Susan is an author with a long-time interest in religion and science. She currently edits Covalence, the Lutheran Alliance for Faith, Science and Technology’s online magazine. She has written articles in The Lutheran and the Zygon Center for Religion and Science newsletter. Susan is a board member for the Center for Advanced Study of Religion and Science, the supporting organization for the Zygon Center and the Zygon Journal. She also co-wrote Our Bodies Are Selves with Dr. Philip Hefner and Dr. Ann Pederson.

Hood Theological Seminary is setting up the International Center of Faith, Science and History (ICFSH) over the next eighteen months thanks to the Science for Seminaries project funded by the American Association for the Advancement of Science (AAAS) Dialogue on Science, Ethics, and Religion.

Hood is one of nine seminaries, along with the ELCA’s Wartburg Seminary, to have been awarded the project grants.

A seminary of the A.M.E. Zion Church, the North Carolina-based institution plans to have the new center support the revision of required course work at Hood in order to help students to become scientifically literate.

The ICFSH will also sponsor campus-wide events, worship services, community engagement activities and a podcast that will feature relevant topics from the dialogue between science and religion.

Sharon Grant, assistant professor of the history of Christianity, is co-leading the project with Mary Love, who is adjunct professor of Christian education.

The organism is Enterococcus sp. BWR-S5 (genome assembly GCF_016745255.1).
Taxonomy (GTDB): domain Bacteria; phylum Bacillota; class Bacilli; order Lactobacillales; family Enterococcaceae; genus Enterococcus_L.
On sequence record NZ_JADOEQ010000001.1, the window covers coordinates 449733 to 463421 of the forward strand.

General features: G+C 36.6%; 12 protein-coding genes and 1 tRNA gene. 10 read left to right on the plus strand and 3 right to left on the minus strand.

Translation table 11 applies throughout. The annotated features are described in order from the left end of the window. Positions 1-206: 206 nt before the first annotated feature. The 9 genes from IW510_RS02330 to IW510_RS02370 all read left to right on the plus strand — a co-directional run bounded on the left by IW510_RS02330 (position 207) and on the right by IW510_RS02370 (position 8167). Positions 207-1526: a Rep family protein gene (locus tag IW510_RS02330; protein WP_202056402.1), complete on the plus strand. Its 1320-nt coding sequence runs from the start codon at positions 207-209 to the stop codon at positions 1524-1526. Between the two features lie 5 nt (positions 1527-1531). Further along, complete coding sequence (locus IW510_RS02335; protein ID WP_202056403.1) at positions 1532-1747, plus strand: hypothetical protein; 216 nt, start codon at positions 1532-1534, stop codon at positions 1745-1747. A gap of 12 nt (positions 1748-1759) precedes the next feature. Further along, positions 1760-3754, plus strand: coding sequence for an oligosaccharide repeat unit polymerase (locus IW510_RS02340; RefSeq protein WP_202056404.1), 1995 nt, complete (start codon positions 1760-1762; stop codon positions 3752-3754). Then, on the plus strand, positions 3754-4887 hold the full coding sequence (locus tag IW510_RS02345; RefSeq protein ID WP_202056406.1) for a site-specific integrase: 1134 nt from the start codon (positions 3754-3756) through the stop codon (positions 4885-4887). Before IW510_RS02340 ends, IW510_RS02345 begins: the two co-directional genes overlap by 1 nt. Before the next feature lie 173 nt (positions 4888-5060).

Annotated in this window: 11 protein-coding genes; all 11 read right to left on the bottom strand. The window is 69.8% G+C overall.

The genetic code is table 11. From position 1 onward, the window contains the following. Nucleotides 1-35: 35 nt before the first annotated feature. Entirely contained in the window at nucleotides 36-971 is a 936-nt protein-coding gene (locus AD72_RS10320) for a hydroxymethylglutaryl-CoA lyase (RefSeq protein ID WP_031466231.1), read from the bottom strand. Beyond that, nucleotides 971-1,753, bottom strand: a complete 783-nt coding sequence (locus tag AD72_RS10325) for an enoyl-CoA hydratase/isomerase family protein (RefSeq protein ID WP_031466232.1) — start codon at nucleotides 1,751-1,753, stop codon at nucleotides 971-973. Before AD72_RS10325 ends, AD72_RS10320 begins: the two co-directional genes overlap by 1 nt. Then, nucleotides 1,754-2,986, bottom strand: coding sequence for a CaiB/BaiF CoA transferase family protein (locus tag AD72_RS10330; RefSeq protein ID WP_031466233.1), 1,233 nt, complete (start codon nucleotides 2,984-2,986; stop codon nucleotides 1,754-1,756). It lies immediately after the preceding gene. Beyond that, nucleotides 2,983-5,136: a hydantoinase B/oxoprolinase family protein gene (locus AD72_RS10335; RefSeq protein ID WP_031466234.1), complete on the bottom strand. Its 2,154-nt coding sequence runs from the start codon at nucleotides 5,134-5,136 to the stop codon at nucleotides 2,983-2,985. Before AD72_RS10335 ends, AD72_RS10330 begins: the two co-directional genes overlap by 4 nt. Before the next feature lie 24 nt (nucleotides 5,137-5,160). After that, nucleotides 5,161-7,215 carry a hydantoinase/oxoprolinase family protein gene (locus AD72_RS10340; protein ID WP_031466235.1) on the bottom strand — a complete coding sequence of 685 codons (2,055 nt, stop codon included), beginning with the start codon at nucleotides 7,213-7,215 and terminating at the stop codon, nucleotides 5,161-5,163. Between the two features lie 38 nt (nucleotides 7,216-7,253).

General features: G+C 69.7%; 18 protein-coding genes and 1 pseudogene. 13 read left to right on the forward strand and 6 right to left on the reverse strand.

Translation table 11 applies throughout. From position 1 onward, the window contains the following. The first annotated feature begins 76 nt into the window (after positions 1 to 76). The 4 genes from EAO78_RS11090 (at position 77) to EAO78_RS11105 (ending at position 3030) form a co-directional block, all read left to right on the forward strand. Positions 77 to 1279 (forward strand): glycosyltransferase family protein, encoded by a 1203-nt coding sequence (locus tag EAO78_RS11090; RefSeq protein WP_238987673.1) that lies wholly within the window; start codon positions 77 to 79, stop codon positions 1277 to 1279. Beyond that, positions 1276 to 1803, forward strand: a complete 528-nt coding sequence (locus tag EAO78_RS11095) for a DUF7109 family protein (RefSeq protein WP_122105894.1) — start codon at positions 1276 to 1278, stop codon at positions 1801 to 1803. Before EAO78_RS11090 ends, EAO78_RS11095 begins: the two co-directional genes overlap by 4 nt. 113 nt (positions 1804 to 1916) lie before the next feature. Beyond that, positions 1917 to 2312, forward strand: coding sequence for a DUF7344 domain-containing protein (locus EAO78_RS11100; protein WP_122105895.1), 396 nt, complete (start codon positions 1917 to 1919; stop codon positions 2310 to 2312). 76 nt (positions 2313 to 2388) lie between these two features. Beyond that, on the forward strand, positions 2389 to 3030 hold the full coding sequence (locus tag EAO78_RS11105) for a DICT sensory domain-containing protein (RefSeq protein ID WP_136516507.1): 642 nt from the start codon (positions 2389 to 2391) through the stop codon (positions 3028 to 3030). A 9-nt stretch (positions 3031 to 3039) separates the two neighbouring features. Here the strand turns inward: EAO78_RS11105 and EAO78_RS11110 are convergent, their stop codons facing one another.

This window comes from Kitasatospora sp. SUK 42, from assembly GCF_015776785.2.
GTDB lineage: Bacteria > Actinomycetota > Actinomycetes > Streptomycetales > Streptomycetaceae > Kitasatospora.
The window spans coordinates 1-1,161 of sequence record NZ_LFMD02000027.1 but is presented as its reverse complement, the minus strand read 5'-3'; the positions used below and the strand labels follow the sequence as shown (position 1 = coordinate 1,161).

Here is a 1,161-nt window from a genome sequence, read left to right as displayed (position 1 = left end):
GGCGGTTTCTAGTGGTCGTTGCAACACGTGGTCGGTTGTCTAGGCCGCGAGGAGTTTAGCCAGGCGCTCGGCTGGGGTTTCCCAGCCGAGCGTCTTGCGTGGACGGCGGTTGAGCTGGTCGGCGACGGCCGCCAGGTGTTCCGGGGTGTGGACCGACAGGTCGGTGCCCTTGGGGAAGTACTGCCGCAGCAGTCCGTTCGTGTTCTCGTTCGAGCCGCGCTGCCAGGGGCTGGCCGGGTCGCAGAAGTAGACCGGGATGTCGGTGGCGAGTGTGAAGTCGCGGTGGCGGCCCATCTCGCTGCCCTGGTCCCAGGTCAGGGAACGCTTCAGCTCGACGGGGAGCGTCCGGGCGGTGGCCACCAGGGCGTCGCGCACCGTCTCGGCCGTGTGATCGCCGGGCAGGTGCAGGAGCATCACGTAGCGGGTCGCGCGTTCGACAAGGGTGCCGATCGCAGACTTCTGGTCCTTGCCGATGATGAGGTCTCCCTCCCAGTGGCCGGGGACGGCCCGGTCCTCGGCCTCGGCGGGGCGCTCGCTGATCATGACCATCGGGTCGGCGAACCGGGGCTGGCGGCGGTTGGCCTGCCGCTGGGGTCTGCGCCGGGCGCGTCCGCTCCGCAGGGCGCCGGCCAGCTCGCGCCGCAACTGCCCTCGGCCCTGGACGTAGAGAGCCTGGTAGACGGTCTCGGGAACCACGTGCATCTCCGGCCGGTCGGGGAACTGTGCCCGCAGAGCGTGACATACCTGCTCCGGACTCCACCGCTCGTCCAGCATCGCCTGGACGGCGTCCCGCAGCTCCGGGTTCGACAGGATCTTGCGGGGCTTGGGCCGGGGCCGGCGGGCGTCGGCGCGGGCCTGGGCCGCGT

Grant is serving as the founding director of the center and will be offering a summer overseas intensive course in June 2020 titled, “Science and Healing in the History of Christianity.” Previously, she has held a J-Term session overseas in Kingston, Jamaica on the realities of daily life as a seminarian in a developing country.

In addition to staying on the campus of United Theological College of the West Indies, Grant’s students in 2018 explored the effects of climate change by visiting beaches that were severely eroded due to extreme weather events, rising sea levels, removal of seagrass and the construction of hotels and other structures along the coast.

The center’s programs aim to provide current, relevant and scientifically accurate content that will help pastors, chaplains, laity and community members implement their ministry to people struggling locally and engage in best practices that attend to the immediate global environmental crisis.

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